Among the highlights on the block this week are four works by Klimt which are expected to go for up to $90 million. Christie’s is also selling a Picasso, a blue period portrait of Angel Hernandez de Soto, for an estimated $40 to $60 million. Impressionist and Modern works like these still command the highest prices, but the biggest rises have been seen in contemporary art, especially in photography. Artprice.com reports that in the past decade, prices for photographs by artists born after 1945 have risen by an average of 260%.

Link here.


S&P says aggressive financial policies and rising demand for high-yield debt have pushed nearly 50% of companies below investment grade.

Spurred by strong risk appetite and ample liquidity, the universe of U.S. high yield bond issuing entities continues to expand, steadily inching the U.S. ratings mix toward a 50-50 split of investment-grade and speculative-grade issuers. The non-financial issuer universe is already 61% speculative grade. In Europe where firms are still predominantly investment grade. However, both regions have seen aggregate credit quality slip during the past decade, as the low interest rate environment and elevated investor risk tolerance have increasingly encouraged speculative grade firms to directly tap into extremely liquid financial markets, eschewing the more onerous bank lending route.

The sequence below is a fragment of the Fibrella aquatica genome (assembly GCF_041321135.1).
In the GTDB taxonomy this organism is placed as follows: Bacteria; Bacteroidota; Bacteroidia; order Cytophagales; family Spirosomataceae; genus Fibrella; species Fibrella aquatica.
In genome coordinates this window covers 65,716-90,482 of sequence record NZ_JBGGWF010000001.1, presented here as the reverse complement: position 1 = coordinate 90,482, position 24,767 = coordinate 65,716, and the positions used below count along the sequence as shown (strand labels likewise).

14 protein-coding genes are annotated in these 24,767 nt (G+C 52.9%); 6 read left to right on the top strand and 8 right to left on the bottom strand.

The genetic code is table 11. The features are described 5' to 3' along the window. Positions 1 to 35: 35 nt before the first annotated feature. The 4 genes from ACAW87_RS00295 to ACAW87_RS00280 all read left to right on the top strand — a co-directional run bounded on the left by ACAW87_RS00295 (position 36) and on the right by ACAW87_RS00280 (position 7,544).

The high-yield investor base has also continued to broaden and deepen. Low long-term interest rates and a receptive market for long-term debt have allowed firms to lengthen the maturity of their debt and lock in low interest rates, giving them more flexibility over their balance sheets than before.

Link here.

Bond funds push for bondholder protection against LBOs.

The world’s biggest bondholders are determined to make an example of Henry Kravis. Pacific Investment Management Co. and Advantus Capital Management, frustrated by the sudden losses caused by leveraged buyouts, are forcing companies to guarantee immediate payment of principal whenever the borrower is acquired by Kohlberg Kravis Roberts, Blackstone Group or any of the dozens of LBO firms that have ravaged the corporate bond market.

While this year’s five biggest LBOs afflicted bondholders with about $2 billion of losses, relief may be in sight. Owens Corning, the maker of pink insulation for homes, and Realogy Corp., the owner of the Coldwell Banker and Century 21 real estate franchises, are among the dozen companies since August that give investors protection from LBOs, which typically increase debt loads and lower credit ratings. “The risk of re-leveraging is real and investors are trying to protect themselves,” said Mark Kiesel, an executive VP who oversees $50 billion in corporate bonds at Pimco. “This is something that’s going to be with us for a while.”